Suppose I have a time series which has a frequency of 1 observation every 3 days.
I'd like to have a value for each day, that is increase the time resolution of the time series on specific days. Note: I don't need to do this for all the time series.
How can I do this? At first I thought I could somehow interpolate the time series but since it is not necessarily linear (nor quadratic or polynomial) with time this trick might not work.
Let's consider a time series which is a sum of sinusoidal and cosinusoidal terms as an example. Note that my original time series (which I can't share here) might not be that smooth... Suppose the observations are every 3 days and I'd like to find the value of the time series on the 10th day.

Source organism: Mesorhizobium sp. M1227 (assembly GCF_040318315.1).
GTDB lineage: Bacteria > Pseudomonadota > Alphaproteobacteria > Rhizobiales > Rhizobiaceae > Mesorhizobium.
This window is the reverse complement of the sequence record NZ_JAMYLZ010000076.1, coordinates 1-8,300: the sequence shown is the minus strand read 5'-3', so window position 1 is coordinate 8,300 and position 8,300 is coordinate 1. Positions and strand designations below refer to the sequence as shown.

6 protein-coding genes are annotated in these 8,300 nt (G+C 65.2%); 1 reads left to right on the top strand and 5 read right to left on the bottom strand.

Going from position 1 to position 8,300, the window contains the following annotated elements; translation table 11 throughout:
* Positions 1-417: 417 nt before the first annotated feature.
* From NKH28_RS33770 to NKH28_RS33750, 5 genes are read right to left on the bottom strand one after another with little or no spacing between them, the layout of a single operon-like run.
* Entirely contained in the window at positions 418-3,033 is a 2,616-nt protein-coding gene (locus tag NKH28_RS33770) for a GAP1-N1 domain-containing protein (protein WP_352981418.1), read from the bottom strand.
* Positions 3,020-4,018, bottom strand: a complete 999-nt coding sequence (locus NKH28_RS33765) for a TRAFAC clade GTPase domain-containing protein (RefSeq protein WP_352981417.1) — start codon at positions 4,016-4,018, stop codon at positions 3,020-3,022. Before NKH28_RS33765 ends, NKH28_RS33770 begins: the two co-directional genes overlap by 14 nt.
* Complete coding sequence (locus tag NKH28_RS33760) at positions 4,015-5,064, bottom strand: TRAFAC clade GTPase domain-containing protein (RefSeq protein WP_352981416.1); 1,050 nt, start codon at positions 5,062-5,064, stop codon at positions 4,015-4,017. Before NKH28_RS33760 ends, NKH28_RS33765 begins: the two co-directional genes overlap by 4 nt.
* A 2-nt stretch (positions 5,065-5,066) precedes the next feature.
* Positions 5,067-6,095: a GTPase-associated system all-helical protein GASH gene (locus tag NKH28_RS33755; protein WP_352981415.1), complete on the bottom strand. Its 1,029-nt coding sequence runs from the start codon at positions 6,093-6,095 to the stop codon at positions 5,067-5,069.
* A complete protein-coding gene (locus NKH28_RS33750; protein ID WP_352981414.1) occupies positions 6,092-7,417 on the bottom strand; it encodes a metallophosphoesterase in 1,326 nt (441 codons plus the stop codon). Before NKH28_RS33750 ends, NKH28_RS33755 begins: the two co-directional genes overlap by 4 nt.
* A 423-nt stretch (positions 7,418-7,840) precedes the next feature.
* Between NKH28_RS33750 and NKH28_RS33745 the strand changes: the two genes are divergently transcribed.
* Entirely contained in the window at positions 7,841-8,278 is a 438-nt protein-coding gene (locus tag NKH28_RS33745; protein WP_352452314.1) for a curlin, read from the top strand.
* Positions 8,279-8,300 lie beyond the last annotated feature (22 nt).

t <- 1:30 tsv <- sin(t) + cos(2*t) plot(t, tsv, type="l", ylab = "tsv", xlab="t") points(tsv, pch="o", col="green")
Again, note that t is 3 days. That is, when t=10, it is the 30th day of observation.
The 10th day of observation should be between t=3 and t=4. What statistical method could be used to calculate the value of tsv for the 10th day?
Personally, as a first try I'd use:
- Geometrical "interpolation" by taking the line that intersects the two values of tsv at t=3 and t=4. Very rough approximation that assumes linearity of the time series between 3 and 4 and then calculate the value on the 10th day.
- Linear approximation of tsv by taking the numerical derivative of tsv in t=3 and then calculating $\Delta tsv = f'(t=3) \Delta t$
These methods do not seem very "statistical" based to me but they seem more on the math side of things. What statistical method could (or should I) use?